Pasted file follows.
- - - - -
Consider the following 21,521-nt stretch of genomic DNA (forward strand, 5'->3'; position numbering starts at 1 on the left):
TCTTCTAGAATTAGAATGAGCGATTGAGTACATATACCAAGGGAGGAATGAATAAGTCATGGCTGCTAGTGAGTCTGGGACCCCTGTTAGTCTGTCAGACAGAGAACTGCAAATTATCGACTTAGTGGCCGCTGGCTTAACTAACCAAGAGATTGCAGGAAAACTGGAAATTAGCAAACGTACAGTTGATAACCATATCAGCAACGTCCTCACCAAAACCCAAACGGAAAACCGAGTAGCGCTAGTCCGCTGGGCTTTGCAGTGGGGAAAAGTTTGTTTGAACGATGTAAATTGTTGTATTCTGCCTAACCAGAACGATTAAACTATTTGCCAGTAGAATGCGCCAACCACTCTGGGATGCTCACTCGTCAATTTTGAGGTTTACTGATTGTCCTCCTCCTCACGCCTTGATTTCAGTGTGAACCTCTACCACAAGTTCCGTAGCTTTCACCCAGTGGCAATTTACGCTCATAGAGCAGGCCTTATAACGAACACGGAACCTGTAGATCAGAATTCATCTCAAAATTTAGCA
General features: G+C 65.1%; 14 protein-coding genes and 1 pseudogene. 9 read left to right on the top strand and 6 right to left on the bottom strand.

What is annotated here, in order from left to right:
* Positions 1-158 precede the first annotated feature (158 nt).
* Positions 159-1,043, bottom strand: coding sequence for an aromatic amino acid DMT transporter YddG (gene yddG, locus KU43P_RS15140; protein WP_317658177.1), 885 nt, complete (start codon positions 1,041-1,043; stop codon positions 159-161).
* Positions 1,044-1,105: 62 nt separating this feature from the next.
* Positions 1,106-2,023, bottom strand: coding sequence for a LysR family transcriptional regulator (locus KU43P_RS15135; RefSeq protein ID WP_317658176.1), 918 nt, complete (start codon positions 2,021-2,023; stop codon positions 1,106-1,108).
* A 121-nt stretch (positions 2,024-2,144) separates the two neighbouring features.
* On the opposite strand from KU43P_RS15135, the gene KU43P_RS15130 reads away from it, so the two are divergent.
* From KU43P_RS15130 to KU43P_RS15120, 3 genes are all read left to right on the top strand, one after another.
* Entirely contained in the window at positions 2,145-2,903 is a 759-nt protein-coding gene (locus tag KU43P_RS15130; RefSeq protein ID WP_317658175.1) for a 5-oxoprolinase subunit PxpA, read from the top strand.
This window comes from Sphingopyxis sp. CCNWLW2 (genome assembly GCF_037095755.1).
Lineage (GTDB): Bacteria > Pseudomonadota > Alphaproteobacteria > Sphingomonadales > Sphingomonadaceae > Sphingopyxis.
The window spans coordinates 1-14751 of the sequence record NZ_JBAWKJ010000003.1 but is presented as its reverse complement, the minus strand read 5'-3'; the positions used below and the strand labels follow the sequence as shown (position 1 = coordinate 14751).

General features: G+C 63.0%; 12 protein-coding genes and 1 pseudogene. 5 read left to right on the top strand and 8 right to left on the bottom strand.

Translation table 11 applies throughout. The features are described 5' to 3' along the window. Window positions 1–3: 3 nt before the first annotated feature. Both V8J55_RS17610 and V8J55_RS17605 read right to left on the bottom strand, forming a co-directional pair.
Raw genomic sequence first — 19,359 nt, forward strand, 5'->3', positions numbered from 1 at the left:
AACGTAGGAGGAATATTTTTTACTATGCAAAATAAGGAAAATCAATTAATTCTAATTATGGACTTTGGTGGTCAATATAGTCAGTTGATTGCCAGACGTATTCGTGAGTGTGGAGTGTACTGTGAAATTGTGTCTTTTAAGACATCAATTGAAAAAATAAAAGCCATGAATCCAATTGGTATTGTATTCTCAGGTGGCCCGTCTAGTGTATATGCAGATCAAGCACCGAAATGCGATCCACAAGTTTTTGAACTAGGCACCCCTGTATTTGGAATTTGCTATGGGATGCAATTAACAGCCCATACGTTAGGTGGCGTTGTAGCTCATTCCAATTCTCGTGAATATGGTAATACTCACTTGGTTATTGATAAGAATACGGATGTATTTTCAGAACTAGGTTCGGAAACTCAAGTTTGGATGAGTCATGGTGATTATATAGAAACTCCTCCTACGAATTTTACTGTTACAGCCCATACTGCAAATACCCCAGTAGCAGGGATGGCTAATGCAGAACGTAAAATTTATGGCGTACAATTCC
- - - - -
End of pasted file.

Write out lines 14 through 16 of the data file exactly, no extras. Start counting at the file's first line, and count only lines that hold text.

Lineage (GTDB): Bacteria > Pseudomonadota > Alphaproteobacteria > Sphingomonadales > Sphingomonadaceae > Sphingopyxis.
The window spans coordinates 1-14751 of the sequence record NZ_JBAWKJ010000003.1 but is presented as its reverse complement, the minus strand read 5'-3'; the positions used below and the strand labels follow the sequence as shown (position 1 = coordinate 14751).

General features: G+C 63.0%; 12 protein-coding genes and 1 pseudogene. 5 read left to right on the top strand and 8 right to left on the bottom strand.